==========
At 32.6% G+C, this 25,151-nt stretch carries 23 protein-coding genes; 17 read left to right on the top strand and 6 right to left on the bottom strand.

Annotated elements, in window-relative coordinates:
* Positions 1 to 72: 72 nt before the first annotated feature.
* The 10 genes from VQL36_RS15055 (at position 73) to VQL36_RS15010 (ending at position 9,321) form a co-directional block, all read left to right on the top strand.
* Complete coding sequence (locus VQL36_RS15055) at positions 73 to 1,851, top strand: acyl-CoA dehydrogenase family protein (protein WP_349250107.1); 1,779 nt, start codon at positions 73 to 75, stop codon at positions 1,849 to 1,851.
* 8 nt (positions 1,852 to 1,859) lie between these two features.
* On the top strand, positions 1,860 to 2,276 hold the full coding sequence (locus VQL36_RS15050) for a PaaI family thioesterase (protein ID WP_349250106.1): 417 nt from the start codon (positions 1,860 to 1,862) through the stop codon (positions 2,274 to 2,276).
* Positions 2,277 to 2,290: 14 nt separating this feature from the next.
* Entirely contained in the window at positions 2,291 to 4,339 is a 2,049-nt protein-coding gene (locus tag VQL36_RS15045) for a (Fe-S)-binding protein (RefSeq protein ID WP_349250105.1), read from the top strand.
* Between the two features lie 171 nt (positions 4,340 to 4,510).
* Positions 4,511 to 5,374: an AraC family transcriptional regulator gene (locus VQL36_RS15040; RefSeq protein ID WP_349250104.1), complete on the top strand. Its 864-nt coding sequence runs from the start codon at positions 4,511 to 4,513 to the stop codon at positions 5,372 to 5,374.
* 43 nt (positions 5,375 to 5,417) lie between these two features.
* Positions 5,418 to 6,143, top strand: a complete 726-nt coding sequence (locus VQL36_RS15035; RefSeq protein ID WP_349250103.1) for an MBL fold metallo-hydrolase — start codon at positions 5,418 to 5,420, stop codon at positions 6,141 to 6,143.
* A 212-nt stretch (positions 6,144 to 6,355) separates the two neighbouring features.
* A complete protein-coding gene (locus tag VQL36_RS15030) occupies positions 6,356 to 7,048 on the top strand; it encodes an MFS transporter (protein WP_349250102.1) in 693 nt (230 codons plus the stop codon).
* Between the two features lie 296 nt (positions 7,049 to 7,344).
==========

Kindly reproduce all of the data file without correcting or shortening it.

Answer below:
At 32.6% G+C, this 25,151-nt stretch carries 23 protein-coding genes; 17 read left to right on the top strand and 6 right to left on the bottom strand.

Annotated elements, in window-relative coordinates:
* Positions 1 to 72: 72 nt before the first annotated feature.
* The 10 genes from VQL36_RS15055 (at position 73) to VQL36_RS15010 (ending at position 9,321) form a co-directional block, all read left to right on the top strand.
* Complete coding sequence (locus VQL36_RS15055) at positions 73 to 1,851, top strand: acyl-CoA dehydrogenase family protein (protein WP_349250107.1); 1,779 nt, start codon at positions 73 to 75, stop codon at positions 1,849 to 1,851.
* 8 nt (positions 1,852 to 1,859) lie between these two features.
* On the top strand, positions 1,860 to 2,276 hold the full coding sequence (locus VQL36_RS15050) for a PaaI family thioesterase (protein ID WP_349250106.1): 417 nt from the start codon (positions 1,860 to 1,862) through the stop codon (positions 2,274 to 2,276).
* Positions 2,277 to 2,290: 14 nt separating this feature from the next.
* Entirely contained in the window at positions 2,291 to 4,339 is a 2,049-nt protein-coding gene (locus tag VQL36_RS15045) for a (Fe-S)-binding protein (RefSeq protein ID WP_349250105.1), read from the top strand.
* Between the two features lie 171 nt (positions 4,340 to 4,510).
* Positions 4,511 to 5,374: an AraC family transcriptional regulator gene (locus VQL36_RS15040; RefSeq protein ID WP_349250104.1), complete on the top strand. Its 864-nt coding sequence runs from the start codon at positions 4,511 to 4,513 to the stop codon at positions 5,372 to 5,374.
* 43 nt (positions 5,375 to 5,417) lie between these two features.
* Positions 5,418 to 6,143, top strand: a complete 726-nt coding sequence (locus VQL36_RS15035; RefSeq protein ID WP_349250103.1) for an MBL fold metallo-hydrolase — start codon at positions 5,418 to 5,420, stop codon at positions 6,141 to 6,143.
* A 212-nt stretch (positions 6,144 to 6,355) separates the two neighbouring features.
* A complete protein-coding gene (locus tag VQL36_RS15030) occupies positions 6,356 to 7,048 on the top strand; it encodes an MFS transporter (protein WP_349250102.1) in 693 nt (230 codons plus the stop codon).
* Between the two features lie 296 nt (positions 7,049 to 7,344).